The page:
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Protecting Yourself Against Identity Theft and Fraud

As the COVID-19 pandemic continues to escalate, fraudsters are taking advantage of these vulnerable and uncertain times to steal personal data and financial information. Please exercise extreme caution when opening emails and clicking on links, and do not provide personal information requested over the phone, by email, or through unfamiliar websites. It is important to stay vigilant during these times to protect yourself and your family. Here are some examples of scams to be on the lookout for:


Phishing is a type of social engineering attack that is often used to steal user data.  Such attacks use email, texts, or malicious websites (clicking on a link) to collect personal and financial information or infect your machine with malware and viruses. A malicious email can look like it came from a financial institution, an e-commerce site, a government agency or any other service or business.  These communications often urge you to act quickly, claiming that your account has been compromised, there is limited supply of your merchandise, government benefits may be restricted if you do not respond or there is an urgent matter to address.



Social Engineering

Social engineering scams use psychological manipulation to convince you to divulge confidential information. They ask you to send money immediately or provide personal information over the phone, by email or text. Be extra vigilant when receiving communications offering vaccines or treatments, medical testing or alerts about critical supply shortages. Fraudsters are calling to schedule Coronavirus tests and collecting credit or debit card and other personal information for copays or other out-of-pocket expenses.

Malicious Websites

Malicious websites have been identified, offering maps or statistics related to COVID-19 that ask you to share personal information to register or download malware to your computer.

Charity Scams

Charity scams may consist of requests for donations to unknown but seemingly legitimate groups for COVID-19 related assistance. For your security, give to established, well-known organizations and always visit the organization website directly.

Imposter Scams

Imposter Scams may consist of individuals claiming to be with a government agency such as the IRS or Health Department, requesting your personal information such as name, date of birth, social security number and mailing address in order to send out a stimulus check.  Do not share personal information. 

Tips to Protect Yourself

  • Never open attachments or click on links within suspicious or unexpected emails, text and social media messages.
  • When receiving emails, pay special attention to the email addresses.  Email addresses can be modified by adding or removing a letter or number to trick you into believing it is from a legitimate party.  Be wary of emails that contain multiple spelling mistakes and grammatical errors.  If the email looks legitimate, try going to the sender’s website directly to validate the legitimacy.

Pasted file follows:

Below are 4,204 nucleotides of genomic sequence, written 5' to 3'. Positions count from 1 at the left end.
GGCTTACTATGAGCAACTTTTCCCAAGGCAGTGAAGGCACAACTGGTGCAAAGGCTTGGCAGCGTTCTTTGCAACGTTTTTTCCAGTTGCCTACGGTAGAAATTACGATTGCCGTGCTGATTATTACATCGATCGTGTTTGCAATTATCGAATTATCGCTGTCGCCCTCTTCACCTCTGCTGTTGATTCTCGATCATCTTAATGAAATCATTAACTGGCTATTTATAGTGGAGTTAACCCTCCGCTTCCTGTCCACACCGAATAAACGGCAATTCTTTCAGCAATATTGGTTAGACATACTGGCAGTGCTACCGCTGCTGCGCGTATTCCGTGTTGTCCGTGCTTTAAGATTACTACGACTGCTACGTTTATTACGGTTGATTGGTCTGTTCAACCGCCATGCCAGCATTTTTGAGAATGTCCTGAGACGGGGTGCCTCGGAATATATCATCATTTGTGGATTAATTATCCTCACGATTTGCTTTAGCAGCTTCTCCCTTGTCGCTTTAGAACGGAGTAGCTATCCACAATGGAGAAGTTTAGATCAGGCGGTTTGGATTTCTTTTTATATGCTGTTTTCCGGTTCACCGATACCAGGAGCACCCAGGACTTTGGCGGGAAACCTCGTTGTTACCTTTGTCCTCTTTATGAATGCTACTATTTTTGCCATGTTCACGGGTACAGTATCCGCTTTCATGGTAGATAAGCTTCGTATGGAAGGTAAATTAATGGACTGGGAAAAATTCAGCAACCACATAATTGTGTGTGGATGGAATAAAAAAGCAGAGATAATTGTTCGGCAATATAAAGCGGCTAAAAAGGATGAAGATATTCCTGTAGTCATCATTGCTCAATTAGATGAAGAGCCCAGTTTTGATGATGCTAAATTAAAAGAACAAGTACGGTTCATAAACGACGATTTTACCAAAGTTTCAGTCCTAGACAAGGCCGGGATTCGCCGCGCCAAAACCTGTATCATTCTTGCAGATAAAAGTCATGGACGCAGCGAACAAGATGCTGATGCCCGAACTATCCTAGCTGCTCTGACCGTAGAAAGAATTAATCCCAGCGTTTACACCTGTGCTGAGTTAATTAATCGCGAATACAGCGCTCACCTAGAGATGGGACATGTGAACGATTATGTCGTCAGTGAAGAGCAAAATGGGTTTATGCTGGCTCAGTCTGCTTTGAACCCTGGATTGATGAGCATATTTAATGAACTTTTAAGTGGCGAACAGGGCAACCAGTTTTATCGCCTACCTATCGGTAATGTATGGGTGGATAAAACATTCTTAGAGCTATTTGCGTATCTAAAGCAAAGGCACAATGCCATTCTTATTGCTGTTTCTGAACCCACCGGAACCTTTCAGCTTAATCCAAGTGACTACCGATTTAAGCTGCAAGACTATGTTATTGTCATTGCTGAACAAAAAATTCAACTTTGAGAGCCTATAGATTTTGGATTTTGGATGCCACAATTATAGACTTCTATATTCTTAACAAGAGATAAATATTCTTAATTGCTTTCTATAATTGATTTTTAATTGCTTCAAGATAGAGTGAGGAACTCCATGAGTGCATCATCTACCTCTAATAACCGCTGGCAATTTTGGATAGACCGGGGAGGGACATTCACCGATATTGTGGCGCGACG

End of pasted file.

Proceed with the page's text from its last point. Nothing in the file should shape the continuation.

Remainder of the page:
• If an email asks for donations, do not provide payment information. If you wish to donate, go directly to the organization’s website to see how you can help. Verify the authenticity of any website before making a purchase or donation. 
  • If you receive strange texts from parties that you do not have any personal or business relationship with, do not respond.  If you receive a text from your Bank that you do not regularly receive, contact the bank directly to verify the legitimacy of the text. 
  • Before sending or entering sensitive information online, check the security of the website. Make sure the site’s URL begins with “https” and ensure there is a closed lock icon near the address bar. You should also check for the site’s security certificate. If you get a message stating a certain website may contain malicious files, do not open the website.  Lastly, pay attention to the website’s URL. Malicious websites may look identical to a legitimate site, but the URL may use a variation in spelling or a different domain (e.g., .com versus .net).
  • Review your accounts (bank and credit) on a regular basis to identify unauthorized transactions timely.  Report unauthorized transactions immediately to your financial institution.
  • Change your account passwords regularly combining numbers, upper and lower case letters and symbols to prevent unauthorized access to your account. Consider using a phrase that only you would know.
  • Use anti-virus solutions to protect you and your computer from hackers and phishers attempting to infiltrate your computer.  
  • Be wary of Pop-Ups.  Pop-Up windows often masquerade as legitimate websites when they are really phishing attempts.

Remember that BankUnited will never call, email, or text you asking for your social security number, account number, credit/debit card information or other personal information.

For more information on common scams targeting bank customers, click here.

The Coronavirus Aid, Relief and Economic Security Act (CARES Act), was created to provide fast and direct economic assistance to individuals, families and small businesses in response to the economic impact of COVID-19. Unfortunately, there is a potential for fraud and abuse.  The Small Business Administration, Office of Inspector General, has identified a rise in SBA Fraud scams. For fraud prevention tips, click here.